Tucson International Mariachi Conference, 2019

The day’s last light hits Sasha Layva as she and the Mariachi Las Aguilitas de Davis perform during the Showcase Concert at the 37th Annual La Frontera Arizona Tucson International Mariachi Conference at the AVA at Casino Del Sol in 2019.

Back in 1983 when the Tucson International Mariachi Conference held its first Espectacular Concert, the Tucson Symphony Orchestra shared the stage with the legendary Mariachi Vargas de Tecalitlán.

On Saturday, April 22, the TSO is back with Mariachi Vargas for a concert that will honor that ensemble on its 125th anniversary.

The Espectacular lineup also includes Mariachi Aztlán de Pueblo High School alumnus Giselle-Paris Aubrey, who famously serenaded Linda Ronstadt at last year’s event when the City of Tucson rechristened the Music Hall in the Grammy winner’s honor.

“Linda Ronstadt was just starting to walk off the stage and (Aubrey) started singing ‘Blue Bayou’ and Linda stopped in her tracks,” recalled Alfonso Dancil, the longtime chairman of the Tucson International Mariachi Conference board of directors.

Gisella-Paris Aubrey was part of Mariachi Aztlán de Pueblo High School at last year’s Tucson International Mariachi Festival. This year she’s a featured vocalist at the signature Espectacular Concert.

“She was walking out but she turned around and listened. I was so excited,” recalled Aubrey, who is now studying business with a minor in music performance at the University of Arizona. “It was such an honor.”

The annual mariachi conference, which runs from Wednesday, April 19, to Sunday, April 23, attracts between 5,000 and 8,000 mariachi enthusiasts including students, several of who are expected to compete in Wednesday’s El Mariachi Canta Vocal Competition for aspiring singers; Aubrey won that contest in 2022. Students also take the spotlight for Thursday’s Student Showcase Concert at the Music Hall.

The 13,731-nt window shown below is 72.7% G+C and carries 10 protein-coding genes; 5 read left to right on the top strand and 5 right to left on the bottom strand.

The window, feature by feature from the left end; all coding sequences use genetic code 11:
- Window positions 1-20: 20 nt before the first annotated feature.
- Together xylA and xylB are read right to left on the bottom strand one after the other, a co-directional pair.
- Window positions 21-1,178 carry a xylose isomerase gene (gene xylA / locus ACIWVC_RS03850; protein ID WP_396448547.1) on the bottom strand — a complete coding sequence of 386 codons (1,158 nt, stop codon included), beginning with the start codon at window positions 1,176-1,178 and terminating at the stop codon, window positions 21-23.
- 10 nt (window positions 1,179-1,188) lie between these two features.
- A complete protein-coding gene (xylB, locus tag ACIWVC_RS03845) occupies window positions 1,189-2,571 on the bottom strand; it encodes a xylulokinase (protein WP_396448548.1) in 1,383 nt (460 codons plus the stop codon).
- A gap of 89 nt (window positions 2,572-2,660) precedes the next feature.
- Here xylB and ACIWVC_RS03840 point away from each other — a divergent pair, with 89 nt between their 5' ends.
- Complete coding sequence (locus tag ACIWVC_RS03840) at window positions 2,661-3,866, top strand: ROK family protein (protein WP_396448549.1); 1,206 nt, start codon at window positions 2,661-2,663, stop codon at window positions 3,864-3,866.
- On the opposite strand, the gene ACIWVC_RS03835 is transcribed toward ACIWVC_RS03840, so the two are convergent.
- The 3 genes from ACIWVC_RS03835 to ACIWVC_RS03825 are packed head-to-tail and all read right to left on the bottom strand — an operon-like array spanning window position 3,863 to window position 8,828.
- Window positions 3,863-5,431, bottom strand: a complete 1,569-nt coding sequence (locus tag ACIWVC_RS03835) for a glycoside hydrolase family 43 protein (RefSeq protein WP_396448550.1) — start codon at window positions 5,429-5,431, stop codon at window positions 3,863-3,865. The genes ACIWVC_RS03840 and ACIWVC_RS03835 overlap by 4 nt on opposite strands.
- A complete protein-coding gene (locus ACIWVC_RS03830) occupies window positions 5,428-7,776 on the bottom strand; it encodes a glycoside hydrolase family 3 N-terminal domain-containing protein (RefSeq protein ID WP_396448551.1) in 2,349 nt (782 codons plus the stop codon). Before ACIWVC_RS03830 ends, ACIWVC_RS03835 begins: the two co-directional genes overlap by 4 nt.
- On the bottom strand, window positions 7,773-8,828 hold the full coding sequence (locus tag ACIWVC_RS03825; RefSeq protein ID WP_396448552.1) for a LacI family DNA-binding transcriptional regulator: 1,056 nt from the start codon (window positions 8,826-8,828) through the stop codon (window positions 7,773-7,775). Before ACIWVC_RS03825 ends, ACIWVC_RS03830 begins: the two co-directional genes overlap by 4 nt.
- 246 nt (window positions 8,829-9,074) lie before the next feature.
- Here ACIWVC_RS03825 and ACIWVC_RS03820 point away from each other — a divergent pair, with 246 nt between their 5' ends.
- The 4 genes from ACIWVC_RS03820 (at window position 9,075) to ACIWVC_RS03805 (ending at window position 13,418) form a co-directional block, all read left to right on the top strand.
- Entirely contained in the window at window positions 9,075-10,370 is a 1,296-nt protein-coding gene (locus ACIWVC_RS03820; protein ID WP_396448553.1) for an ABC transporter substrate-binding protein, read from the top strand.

Dancil, who has been involved with the Tucson International Mariachi Conference since its infancy, said a hallmark of the event is working with kids through the workshops with established mariachi performers.

Folklorico is a big part of the annual Tucson International Mariachi Conference.

“That’s our mission, to keep the education and the culture of mariachi music and ballet folklorico,” he said. “It’s all part of that culture.”

Having performers from Mariachi Vargas and other big-name artists lead the workshops has been a signature of the conference, modeled initially on an event held in Albuquerque, New Mexico. The Albuquerque event, though, had workshops but no education conference element, Dancil said.

“We feel we’re the first, the best and the longest, continually running mariachi conference in the country,” he added.

This year’s conference will remember one of those mentors, Mariachi Vargas violinist, composer and arranger Rubén Fuentes, who died last February. Fuentes is best known for producing Ronstadt’s seminal album “Canciones de Mi Padre,” the biggest-selling Spanish-language album of all time.

The 2023 conference also includes the popular Noche de Garibaldi festival at the MSA Annex on Friday, April 21, that features mariachi music and folklorico dance. Last year, Aubrey’s high school ensemble, which has shared the stage with the jazz-funk ensemble Pink Martini and Tucson’s own Orkesta Mendoza, was part of the Garibaldi festival.

But it was her and Mariachi Aztlán’s shot at last year’s Espectacular that stands out as the biggest event of Aubrey’s high school mariachi career.

Mariachi Aztlán de Pueblo High School, with Giselle-Paris Aubrey singing, performed at the 2022 Tucson International Mariachi Conference.

“That was a pretty big performance,” she said, then recounted how the group’s longtime director John Contreras tapped her to sing “Blue Bayou” during the Espectacular Concert with Ronstadt on the Music Hall stage.